Yesterday the Church celebrated the feast of Our Lady of Sorrows and the mystery of the way in which a Mary's motherly love for her Son and her participation in His suffering on the Cross was so real that it fulfilled the prophecy that a sword would pierce her heart. "See all you who pass by the way if there is any suffering like my suffering." No one suffered more than Jesus Christ who did so purely out of love for us on the Cross. But anyone who has lost a child can surely give some insight to all of us on how such a tragedy is like the piercing of the heart of a parent's love.
We were made by God for happiness and for rejoicing in life and thus death, and anything related to it, brings intense discomfort for us and often the reaction of avoidance. One thing which we avoid is pain but in today's Gospel Jesus Christ specifically commands that welcome pain and suffering into our lives in a way very much like His own greatest suffering for us, such that he uses the very word which describes it: "Take up your cross".
"Whoever wishes to come after me must deny himself" he tells us. And this is the reason why he uses the word "cross" in the context of self-denial: in His love for us God denies Himself, turns against Himself on the Cross by dying do that we might live. In order for us to truly love Him our compassion must be a sharing in the Cross through the "suffering with" another, the "com-passio" which is the expression of sincere self-giving.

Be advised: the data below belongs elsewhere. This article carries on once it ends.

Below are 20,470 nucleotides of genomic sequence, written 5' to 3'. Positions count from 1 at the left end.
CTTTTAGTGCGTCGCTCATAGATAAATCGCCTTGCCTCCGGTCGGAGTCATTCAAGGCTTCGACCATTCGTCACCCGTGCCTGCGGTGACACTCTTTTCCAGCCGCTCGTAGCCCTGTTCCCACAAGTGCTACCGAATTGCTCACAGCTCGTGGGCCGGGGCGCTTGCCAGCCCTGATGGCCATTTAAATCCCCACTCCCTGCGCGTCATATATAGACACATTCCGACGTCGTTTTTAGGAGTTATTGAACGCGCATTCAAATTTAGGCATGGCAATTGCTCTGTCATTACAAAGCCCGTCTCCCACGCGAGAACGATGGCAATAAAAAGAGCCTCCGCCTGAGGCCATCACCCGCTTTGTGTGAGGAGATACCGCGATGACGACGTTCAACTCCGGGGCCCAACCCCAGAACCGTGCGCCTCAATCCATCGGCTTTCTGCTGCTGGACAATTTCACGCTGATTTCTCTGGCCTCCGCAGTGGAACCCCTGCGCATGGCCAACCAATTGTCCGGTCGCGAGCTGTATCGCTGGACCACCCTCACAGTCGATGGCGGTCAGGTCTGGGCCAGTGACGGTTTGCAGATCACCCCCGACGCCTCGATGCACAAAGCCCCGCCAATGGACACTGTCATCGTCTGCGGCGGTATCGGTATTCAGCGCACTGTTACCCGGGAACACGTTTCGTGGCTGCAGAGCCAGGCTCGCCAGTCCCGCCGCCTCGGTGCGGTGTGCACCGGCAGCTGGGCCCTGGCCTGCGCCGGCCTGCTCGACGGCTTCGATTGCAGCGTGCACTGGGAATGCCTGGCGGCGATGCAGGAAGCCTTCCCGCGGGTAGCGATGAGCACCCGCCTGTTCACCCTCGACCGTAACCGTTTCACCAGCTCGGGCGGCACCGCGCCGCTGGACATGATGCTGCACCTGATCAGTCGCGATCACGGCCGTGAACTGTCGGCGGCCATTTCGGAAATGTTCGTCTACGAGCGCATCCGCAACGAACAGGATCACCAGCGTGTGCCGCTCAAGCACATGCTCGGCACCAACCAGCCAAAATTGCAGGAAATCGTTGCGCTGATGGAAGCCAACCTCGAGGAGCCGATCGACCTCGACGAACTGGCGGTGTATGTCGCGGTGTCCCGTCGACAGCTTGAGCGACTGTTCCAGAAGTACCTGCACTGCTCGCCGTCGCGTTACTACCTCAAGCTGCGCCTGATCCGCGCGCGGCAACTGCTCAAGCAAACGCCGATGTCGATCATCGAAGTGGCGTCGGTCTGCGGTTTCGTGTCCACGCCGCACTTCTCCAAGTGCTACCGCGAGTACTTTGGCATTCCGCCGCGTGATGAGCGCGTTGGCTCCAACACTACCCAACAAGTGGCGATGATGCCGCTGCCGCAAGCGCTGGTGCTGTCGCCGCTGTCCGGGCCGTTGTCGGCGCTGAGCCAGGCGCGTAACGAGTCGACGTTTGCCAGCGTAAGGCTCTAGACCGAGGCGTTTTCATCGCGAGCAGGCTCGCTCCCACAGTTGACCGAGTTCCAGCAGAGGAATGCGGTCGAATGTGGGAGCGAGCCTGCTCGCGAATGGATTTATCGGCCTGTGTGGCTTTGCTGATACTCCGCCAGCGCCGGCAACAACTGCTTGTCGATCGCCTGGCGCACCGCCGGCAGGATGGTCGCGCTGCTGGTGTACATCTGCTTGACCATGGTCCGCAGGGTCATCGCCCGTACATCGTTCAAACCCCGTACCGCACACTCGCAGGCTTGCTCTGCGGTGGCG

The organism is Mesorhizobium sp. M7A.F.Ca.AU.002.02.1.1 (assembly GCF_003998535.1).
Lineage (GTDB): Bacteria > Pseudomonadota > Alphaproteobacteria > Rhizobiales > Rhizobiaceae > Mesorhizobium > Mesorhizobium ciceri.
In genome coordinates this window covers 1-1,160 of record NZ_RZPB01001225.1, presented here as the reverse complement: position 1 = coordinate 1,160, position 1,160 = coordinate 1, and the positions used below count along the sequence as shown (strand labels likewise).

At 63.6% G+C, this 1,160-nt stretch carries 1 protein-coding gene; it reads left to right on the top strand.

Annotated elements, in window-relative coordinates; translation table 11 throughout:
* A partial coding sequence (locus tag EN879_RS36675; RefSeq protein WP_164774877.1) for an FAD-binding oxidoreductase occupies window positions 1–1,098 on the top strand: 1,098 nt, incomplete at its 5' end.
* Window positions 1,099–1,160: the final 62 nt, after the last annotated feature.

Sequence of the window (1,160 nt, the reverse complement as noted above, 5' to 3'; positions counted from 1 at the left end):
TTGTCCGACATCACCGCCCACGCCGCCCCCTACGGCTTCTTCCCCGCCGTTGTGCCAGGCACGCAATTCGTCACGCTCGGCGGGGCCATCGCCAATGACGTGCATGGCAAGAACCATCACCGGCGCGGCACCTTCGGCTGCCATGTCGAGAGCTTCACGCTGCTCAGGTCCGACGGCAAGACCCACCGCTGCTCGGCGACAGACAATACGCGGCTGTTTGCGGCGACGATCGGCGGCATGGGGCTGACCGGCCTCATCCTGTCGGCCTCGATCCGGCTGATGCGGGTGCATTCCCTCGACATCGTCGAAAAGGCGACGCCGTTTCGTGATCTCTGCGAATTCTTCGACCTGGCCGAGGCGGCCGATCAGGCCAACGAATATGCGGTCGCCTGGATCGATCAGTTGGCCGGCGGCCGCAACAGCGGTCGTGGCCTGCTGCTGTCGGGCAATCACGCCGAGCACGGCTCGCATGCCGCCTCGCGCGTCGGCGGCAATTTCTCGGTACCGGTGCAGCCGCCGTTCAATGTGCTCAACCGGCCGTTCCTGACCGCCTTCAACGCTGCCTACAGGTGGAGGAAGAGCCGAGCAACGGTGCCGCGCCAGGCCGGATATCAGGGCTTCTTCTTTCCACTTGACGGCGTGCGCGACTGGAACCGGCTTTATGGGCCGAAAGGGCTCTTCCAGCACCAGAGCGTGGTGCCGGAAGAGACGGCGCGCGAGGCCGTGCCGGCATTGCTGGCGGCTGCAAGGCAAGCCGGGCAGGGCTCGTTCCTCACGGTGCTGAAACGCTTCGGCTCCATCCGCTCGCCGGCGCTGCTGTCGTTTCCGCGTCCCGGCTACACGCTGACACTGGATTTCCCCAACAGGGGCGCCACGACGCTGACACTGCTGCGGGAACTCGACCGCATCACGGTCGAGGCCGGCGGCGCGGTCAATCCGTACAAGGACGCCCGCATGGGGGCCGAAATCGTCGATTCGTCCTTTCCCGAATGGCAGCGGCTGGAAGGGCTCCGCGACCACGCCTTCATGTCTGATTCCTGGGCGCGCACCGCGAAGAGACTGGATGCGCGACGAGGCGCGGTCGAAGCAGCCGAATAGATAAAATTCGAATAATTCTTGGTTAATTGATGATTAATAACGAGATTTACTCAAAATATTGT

But it is love which moves God to accept the cross and complete His self-offering through His death. And it is love, that thing which we seek above all others, that we will truly receive as we learn in all things to deny ourselves by taking up the Cross.
"What good is it, my brothers and sisters, if someone says he has faith but does not have works? Can that faith save him?"
In a weakened or failing marriage, is it not often true that real communication and authentic love breaks down for the reason that spouses fail to deny themselves by truly listening, truly responding to the other with a sense of selfless compassion? Does not love mean compassion, the ability to suffer with another by listening and being with another through all of their life experiences, both good and bad?
And such is true with the greatest love of all: God's love for us which is never in doubt. Our love for God requires believing effort and faithful action. Love requires the witness which stands with God just as Mary stood by the Cross of her Son until the very end.
Can our love for God grow stronger if we are lacking in the generosity which puts other less important things aside each week in order to faithfully attend Mass on Sundays? Can our love for God be authentic if we are unwilling to defend the weakest among us whose lives are in jeopardy, the persons in the womb? Is our love truly witnessing for God when we exclude Him and His law from some of the actions we take and the decisions we make in our public life? Christian love stands with God until the very end!
It is here each week that we learn to carry the Cross: in the holy Mass which re-enacts and represents and makes real once again for us the saving passion of Jesus Christ which saves us from sin. Is it not more than worth our effort to put aside the pain of inconvenience which is necessary for us in order to meet the Lord at his altar each week here at holy Mass? And our witness of love is its own reward through the grace of Faith which answers God's call: For whoever wishes to save his life will lose it, but whoever loses his life for my sake and that of the gospel will save it."